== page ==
Years ago, when I moved to New Zealand, I told myself that I was not leaving until I went skydiving. New Zealand is famous for it’s adventure activities and I figured I would never truly experience the country unless I saw it from 15,000 feet in the air.
I was in New Zealand for about five months and waited until the last week of my trip (while on the Kiwi Experience tour bus) to cross skydiving off of my bucket list. All of my friends went skydiving in Lake Taupo but I had done my research and found out that Lake Wanaka offered the most beautiful view from the sky. This would be the experience of a lifetime and I wanted it to be perfect – so I decided to patiently wait until we reached Lake Wanaka.
After about a week, the tour bus finally rolled into Lake Wanaka. I took in the stunning view of the water surrounded by mountains and couldn’t imagine how beautiful it would be to soar above this incredible landscape.
As all things go with me, there was a little bump in the road. The skydiving company told me that the New Zealand government had changed the regulations around skydiving and they now needed a specific license. Therefore, they could not take me skydiving until they got that license – and they had no idea how long it would take for them to get one.
The tour bus was leaving the next day for Queenstown. I had to make up my mind whether to stay behind in Lake Wanaka – and hope that they would get their licence – or continue on with the tour bus. Either way was a gamble. I decided to continue on with my tour since we were planning on going bungee jumping and I wanted to experience that with everyone. The next day I hopped on the bus and waved goodbye to Lake Wanaka and my dream of soaring above it.
In Queenstown, after bungee jumping, I received a phone call from the skydive company that they had received their licence!
I wasn’t about to give up on my skydiving dream so I immediately bought a bus ticket to take me back to Lake Wanaka first thing in the morning. I didn’t want to go alone so I managed to talk my friend Lorenc into coming with me. I had only met him few days ago but already he was willing to jump out of an airplane with me!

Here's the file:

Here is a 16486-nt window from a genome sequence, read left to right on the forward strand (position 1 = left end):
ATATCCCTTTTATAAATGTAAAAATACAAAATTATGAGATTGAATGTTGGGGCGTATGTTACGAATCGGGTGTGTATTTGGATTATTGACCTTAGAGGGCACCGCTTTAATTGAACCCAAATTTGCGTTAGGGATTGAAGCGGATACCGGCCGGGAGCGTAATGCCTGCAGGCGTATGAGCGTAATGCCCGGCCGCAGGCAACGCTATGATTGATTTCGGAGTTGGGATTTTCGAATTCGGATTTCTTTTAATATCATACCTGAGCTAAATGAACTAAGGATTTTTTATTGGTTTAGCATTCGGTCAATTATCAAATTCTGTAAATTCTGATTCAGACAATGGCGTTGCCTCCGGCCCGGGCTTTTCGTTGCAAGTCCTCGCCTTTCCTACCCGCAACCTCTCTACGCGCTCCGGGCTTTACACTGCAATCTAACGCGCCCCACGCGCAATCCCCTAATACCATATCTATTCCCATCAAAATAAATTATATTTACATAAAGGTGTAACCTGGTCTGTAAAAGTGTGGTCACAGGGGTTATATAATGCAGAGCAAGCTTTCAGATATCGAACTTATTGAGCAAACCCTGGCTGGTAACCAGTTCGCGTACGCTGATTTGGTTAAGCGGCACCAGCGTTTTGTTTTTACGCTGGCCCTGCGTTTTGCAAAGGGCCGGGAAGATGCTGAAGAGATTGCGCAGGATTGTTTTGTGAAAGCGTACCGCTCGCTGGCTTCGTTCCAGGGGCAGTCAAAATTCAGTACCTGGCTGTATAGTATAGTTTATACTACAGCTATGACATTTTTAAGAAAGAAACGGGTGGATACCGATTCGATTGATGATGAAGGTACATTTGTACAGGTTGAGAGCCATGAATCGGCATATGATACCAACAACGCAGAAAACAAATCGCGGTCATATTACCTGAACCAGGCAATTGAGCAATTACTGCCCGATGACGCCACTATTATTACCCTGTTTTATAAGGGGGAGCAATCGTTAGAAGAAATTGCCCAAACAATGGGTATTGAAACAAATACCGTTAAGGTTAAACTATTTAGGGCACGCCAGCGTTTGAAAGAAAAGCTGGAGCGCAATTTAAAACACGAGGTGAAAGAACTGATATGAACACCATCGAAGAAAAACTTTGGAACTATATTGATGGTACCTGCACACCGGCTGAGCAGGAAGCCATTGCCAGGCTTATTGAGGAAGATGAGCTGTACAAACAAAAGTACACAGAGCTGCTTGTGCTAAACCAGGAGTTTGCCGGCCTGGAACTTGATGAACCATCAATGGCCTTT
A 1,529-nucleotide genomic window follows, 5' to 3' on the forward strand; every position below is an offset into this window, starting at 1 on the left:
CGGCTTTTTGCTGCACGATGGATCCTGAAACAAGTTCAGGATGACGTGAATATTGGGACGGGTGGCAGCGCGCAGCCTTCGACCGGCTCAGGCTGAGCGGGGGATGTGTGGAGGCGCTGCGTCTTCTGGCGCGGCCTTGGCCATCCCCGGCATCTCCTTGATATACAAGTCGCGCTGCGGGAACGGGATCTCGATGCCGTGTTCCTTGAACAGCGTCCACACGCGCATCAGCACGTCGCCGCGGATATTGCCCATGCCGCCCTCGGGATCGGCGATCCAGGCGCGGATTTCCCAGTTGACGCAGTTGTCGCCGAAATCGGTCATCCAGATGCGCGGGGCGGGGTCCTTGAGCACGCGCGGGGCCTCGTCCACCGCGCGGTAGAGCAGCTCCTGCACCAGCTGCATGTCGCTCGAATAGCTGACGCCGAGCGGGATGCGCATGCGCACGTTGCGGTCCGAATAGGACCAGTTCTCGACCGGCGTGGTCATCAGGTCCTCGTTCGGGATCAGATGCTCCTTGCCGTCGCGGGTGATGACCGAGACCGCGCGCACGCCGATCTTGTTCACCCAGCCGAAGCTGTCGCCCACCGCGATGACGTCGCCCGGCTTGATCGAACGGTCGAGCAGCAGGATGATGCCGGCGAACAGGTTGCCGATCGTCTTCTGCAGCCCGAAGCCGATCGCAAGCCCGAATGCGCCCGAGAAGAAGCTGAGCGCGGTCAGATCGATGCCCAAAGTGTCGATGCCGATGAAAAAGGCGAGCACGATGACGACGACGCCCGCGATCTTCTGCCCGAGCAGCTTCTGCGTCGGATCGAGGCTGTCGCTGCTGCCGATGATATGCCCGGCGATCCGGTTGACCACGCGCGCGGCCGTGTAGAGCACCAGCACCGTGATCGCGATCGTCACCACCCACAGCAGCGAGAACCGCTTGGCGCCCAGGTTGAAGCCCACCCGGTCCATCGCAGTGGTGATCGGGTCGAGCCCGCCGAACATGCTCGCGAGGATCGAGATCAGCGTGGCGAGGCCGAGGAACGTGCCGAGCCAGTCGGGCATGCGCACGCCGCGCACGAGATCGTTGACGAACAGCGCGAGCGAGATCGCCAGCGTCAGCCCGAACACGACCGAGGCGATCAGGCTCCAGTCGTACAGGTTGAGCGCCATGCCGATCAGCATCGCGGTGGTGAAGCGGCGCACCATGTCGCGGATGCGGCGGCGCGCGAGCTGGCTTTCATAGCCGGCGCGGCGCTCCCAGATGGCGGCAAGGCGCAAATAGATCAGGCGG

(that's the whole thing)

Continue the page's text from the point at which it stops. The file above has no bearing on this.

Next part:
We woke up so early the next morning that nowhere was open to eat breakfast yet. I suffer from low blood sugar so it is extremely important for me to eat. Luckily, I had planned ahead and had an orange and a granola bar with me to tie me over.
When we arrived in Wanaka the skydive company – in typical Kiwi style – was about an hour late picking us up. My hunger was growing as we sat around waiting. By the time that we arrived at the skydive centre I was already really hungry but there was nowhere around to eat. I would have to wait.
I distracted myself from my hunger by signing up for my skydive. I would jump at 15,000 feet, which would give me a minute of free-falling without a parachute. We suited up into our sexy orange jumpsuits, got a safety briefing, and then waited for our turn to jump out of a plane. We killed the time by playing a game a fooseball – naturally.
By the time we started walking out to the plane it was around lunch time and I still had not had anything substantial to eat – I felt my blood sugar starting to drop. There was nothing that I could do about it so I got on the plane anyway.